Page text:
Workshops took place at the event to explore these themes and look at how they could be used to develop good practice. A range of resources are available from My Home Life Cymru to support the Best Practice themes. Many of these can be accessed from their website http://www.ageuk.org.uk/cymru/homeand-care/my-home-life-cymru-home/

and regulatory issues (e.g. risk management). One strategy has been to turn tasks into activities, so

The Senses Framework maintains that best care develops when those within care homes are able to experience a sense of:

that residents are

Security – to feel safe

actively involved

Belonging – to feel part of things

with staff as they

Continuity – to experience links and connections

go about their work, helping with things like meal preparation, laundry and maintenance. This has resulted in residents feeling valued and having a sense of purpose in their lives, and has significantly reduced challenging behaviour. The MHL Framework has eight Best

Purpose – to have a goals to aspire to Achievement – to make progress towards these goals Significance – to feel that you matter as a person.

Practice themes which care homes can use to develop their services and help staff focus on quality of life issues rather than being led by the care tasks that are needed to care for the residents: 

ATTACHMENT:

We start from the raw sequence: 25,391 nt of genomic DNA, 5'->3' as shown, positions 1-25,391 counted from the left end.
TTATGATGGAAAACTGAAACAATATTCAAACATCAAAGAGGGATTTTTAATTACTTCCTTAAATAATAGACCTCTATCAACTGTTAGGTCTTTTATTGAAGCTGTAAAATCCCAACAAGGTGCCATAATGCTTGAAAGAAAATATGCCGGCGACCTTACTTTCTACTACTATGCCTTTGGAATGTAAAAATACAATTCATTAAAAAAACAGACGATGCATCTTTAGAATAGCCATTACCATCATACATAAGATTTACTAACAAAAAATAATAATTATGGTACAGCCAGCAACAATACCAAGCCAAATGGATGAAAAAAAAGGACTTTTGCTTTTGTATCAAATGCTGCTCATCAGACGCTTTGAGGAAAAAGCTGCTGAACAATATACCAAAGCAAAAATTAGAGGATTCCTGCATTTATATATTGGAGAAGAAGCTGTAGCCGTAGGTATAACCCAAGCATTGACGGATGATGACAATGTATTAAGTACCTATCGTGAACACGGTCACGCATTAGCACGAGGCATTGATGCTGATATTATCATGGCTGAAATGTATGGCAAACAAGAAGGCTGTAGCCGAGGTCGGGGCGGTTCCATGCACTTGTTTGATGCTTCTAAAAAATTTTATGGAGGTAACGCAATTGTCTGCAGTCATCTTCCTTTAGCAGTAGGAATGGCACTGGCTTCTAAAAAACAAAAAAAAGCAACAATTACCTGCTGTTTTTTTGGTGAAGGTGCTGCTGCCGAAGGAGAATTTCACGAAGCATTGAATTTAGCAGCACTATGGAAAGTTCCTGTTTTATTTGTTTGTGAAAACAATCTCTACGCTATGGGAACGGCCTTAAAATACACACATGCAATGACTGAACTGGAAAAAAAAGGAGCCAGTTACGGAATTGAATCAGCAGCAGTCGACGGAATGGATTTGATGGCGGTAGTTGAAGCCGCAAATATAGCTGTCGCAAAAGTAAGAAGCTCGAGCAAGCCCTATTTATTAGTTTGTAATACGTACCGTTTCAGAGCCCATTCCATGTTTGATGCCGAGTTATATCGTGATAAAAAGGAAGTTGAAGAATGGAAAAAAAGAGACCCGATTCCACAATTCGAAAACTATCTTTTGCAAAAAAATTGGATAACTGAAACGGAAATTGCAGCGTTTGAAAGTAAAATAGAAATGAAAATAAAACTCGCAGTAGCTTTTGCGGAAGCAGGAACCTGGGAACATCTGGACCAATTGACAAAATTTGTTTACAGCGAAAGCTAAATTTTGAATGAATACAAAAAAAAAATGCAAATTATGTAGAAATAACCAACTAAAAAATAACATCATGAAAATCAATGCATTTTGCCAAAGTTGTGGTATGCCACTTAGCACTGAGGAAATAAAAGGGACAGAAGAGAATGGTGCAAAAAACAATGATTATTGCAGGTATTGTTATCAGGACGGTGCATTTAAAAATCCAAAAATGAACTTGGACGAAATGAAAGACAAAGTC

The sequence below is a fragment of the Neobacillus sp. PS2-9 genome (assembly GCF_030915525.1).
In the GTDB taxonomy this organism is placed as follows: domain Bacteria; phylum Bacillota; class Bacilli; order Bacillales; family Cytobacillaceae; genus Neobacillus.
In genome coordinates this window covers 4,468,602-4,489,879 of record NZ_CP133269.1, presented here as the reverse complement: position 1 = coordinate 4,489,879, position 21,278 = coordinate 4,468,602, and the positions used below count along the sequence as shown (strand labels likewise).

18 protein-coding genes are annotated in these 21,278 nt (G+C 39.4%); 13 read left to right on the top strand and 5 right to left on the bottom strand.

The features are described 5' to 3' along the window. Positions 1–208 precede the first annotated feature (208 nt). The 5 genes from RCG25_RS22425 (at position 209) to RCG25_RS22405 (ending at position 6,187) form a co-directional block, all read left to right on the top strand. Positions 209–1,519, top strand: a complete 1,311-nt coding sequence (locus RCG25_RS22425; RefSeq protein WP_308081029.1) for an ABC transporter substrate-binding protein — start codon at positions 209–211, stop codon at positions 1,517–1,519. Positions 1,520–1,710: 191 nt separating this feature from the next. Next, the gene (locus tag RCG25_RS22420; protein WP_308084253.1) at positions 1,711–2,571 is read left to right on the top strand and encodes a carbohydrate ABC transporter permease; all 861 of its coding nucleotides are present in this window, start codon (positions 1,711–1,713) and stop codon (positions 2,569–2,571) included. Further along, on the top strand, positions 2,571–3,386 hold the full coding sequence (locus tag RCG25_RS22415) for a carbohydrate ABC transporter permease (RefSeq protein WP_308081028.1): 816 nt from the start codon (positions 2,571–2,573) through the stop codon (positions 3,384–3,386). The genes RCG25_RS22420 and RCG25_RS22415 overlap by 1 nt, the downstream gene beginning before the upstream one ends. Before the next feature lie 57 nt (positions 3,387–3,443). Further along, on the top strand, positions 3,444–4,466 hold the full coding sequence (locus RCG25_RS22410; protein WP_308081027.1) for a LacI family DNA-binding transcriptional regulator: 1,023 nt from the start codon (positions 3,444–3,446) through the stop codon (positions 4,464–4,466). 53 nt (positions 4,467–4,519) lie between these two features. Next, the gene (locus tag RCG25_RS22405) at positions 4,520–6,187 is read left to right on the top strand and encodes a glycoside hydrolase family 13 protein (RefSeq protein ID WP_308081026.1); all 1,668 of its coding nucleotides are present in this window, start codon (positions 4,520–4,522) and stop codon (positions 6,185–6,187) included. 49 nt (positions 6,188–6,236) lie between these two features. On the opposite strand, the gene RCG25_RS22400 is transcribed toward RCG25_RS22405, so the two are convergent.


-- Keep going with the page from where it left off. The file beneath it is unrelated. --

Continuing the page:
Managing transitions



Maintaining identity

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Swansea Social Services

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Website Focus The redesigned Adult Social Care web pages provide a range of information to allow people to find out about services and activities that may provide the sort of support or advice they are looking for. This month we focus on information for adults with mental health problems, and give a flavour of the sort of information staff and service users can find online. There is information both for people who are seeking or using Social Services support for mental health issues and for those who want to find out about universal services available in the local area and nationally. This includes: 

Information about the Community Support Teams www.swansea.gov.uk/ index.cfm?articleid=48405



A link to information about the services offered through CREATE www.createswansea.co.uk/



Information about the Mental Capacity Act www.swansea.gov.uk/index.cfm? articleid=25138 and Deprivation of Liberty Safeguards www.swansea.gov.uk/index.cfm?articleid=49887



Information about local organisations who provide support to people with mental health problems and their carers www.swansea.gov.uk/index.cfm? articleid=52110#local



Information about national organisations providing mental health advice and support www.swansea.gov.uk/index.cfm?articleid=52110#national